The loans we mostly hear about are called HECM loans (Home Equity Conversion Mortgages) that are “federally insured” and offered by the Department of Housing and Urban Development Federal Housing Administration. Note should be taken that the federal insurance is protection to ensure that the lender will be repaid, and for this insurance the borrower pay mortgage insurance premiums.

To obtain a HECM loan, one must be at least 62 years old; own his or her home free of mortgages, or have mortgages that can be paid off with the reverse mortgage loan proceeds; line in the home; participate in approved loan counseling; and apply for the loan from an FHA approved lender.

There have been little or no underwriting requirements to obtain these loans in the past. However, soon lenders will be required to put some underwriting requirements into effect. These requirements could mean that some borrowers who would have been eligible for these loans under the old rules may not be eligible any longer, or may see the amount they can borrow reduced. Some are urging seniors who have been considering reverse mortgages to get their applications in soon to avoid the more rigorous application process.

The new underwriting requirements are intended to decrease the likelihood that borrowers will get a reverse mortgage loan, but then default for failure to pay taxes or insurance. A borrower may also default by failing to maintain the home or live in it as his or her primary residence. Any of these conditions can cause the lender to foreclose on the property.

One problem which has arisen occurs when a non-borrower resides in the home. If the borrower dies or moves out of the home, perhaps to a nursing home, the non-borrower will be forced to leave the home if they cannot repay the loan.

In addition to traditional uses such as supplementing monthly income, reverse mortgages are marketed as a way for seniors to get money to take a vacation or even to buy a new home! It appears some seniors have obtained reverse mortgages so that they could buy annuities or make other financial investments. It is in these complex waters where it is especially important for a senior to seek qualified, independent advice before making any commitments.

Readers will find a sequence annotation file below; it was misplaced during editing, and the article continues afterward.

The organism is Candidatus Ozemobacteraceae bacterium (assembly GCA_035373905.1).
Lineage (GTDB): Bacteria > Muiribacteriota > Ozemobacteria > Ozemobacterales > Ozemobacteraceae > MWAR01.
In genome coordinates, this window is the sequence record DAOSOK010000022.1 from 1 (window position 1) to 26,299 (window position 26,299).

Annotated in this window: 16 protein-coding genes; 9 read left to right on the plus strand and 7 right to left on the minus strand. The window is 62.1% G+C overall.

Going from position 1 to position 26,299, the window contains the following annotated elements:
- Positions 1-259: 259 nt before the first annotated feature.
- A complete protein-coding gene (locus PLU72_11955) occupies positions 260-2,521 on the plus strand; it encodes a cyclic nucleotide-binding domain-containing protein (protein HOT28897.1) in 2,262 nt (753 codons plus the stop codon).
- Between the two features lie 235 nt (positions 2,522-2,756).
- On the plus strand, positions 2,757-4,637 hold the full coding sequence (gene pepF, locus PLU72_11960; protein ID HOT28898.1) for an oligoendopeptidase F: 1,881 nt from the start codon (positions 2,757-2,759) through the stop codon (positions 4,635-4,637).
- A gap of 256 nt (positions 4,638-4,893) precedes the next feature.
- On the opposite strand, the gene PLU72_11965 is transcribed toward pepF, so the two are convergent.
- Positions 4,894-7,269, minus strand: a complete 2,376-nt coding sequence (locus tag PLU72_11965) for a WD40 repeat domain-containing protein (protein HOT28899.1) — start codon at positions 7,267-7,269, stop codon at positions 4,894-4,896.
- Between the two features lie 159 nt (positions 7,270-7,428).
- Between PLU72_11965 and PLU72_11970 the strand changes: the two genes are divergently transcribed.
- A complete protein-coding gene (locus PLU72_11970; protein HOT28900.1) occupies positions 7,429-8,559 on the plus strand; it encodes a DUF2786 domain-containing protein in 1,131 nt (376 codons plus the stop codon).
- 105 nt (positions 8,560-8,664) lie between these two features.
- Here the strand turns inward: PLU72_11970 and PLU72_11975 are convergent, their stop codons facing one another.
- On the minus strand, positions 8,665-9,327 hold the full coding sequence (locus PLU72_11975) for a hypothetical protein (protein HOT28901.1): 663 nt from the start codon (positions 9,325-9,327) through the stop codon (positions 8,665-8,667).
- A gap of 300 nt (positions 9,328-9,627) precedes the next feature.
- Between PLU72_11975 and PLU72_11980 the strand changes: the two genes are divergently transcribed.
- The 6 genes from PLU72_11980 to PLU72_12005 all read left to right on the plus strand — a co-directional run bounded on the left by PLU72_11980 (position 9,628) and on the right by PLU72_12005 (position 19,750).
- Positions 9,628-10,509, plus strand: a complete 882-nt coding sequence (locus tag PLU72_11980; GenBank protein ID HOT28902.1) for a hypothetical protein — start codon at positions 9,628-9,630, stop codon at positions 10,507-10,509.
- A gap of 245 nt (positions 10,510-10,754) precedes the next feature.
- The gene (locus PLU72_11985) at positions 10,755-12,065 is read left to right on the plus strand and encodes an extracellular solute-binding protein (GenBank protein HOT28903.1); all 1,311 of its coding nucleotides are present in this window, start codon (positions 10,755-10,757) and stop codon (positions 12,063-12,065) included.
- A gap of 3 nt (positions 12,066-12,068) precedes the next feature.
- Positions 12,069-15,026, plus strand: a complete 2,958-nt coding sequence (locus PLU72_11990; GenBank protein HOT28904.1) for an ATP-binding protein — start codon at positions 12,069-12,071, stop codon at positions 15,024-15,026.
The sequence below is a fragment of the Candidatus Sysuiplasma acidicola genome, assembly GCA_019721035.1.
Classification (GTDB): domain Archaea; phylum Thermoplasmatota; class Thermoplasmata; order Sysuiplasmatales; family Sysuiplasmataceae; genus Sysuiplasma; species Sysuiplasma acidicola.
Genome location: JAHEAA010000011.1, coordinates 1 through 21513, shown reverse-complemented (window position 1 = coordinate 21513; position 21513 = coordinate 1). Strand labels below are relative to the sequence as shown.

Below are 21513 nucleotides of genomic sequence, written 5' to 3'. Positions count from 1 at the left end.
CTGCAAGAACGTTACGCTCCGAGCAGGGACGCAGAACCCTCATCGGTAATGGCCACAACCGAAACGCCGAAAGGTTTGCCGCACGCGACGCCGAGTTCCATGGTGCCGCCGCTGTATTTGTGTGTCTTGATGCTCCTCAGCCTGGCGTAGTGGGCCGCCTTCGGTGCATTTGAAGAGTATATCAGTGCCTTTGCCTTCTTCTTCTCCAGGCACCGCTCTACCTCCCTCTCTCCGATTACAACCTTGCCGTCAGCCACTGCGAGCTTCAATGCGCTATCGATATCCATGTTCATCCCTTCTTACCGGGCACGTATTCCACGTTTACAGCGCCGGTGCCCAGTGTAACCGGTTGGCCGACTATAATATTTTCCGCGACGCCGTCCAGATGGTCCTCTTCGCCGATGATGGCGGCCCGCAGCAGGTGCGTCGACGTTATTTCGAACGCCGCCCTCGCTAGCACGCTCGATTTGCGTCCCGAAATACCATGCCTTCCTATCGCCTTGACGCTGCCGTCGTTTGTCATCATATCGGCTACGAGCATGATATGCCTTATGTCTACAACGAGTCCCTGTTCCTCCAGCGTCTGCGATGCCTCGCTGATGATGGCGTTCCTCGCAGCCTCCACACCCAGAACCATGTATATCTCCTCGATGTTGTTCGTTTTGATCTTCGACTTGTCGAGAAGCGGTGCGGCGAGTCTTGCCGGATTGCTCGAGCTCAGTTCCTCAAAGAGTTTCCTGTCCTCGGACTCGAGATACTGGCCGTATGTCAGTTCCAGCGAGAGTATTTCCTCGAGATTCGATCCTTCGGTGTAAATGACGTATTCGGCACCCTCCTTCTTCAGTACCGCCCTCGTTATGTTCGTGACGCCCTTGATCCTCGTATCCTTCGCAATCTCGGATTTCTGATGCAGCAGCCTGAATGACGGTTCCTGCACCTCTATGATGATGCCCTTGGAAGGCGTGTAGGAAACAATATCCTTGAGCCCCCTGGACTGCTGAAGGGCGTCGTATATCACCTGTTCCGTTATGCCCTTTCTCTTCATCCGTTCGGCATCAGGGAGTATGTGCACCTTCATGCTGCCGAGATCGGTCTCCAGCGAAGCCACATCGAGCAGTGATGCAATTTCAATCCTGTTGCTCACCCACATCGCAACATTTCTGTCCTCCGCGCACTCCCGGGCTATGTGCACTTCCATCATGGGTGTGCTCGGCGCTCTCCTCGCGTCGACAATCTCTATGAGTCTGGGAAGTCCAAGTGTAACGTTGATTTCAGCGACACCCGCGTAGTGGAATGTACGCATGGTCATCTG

I recently learned that a property with a HECM reverse mortgage may be sold at any time for the mortgage balance or the appraised value, whichever is less. And if the mortgage is due and payable at the time the contract for sale is executed, the property may be sold for the mortgage balance or for five percent under the appraised value, whichever is less. This may be of interest to real estate agents, and it may offer a way out of an underwater situation short of a foreclosure.

Some experts suggest that under existing regulations one might get a reverse mortgage but never draw on it. Over the years, the maximum amount available to be borrowed may increase under inflation to an amount greater than the value of your home. At this point, you could draw down that maximum amount regardless of the value of the home and walk away from the home and loan without liability.

But I do remember some old saying about things that sound too good to be true.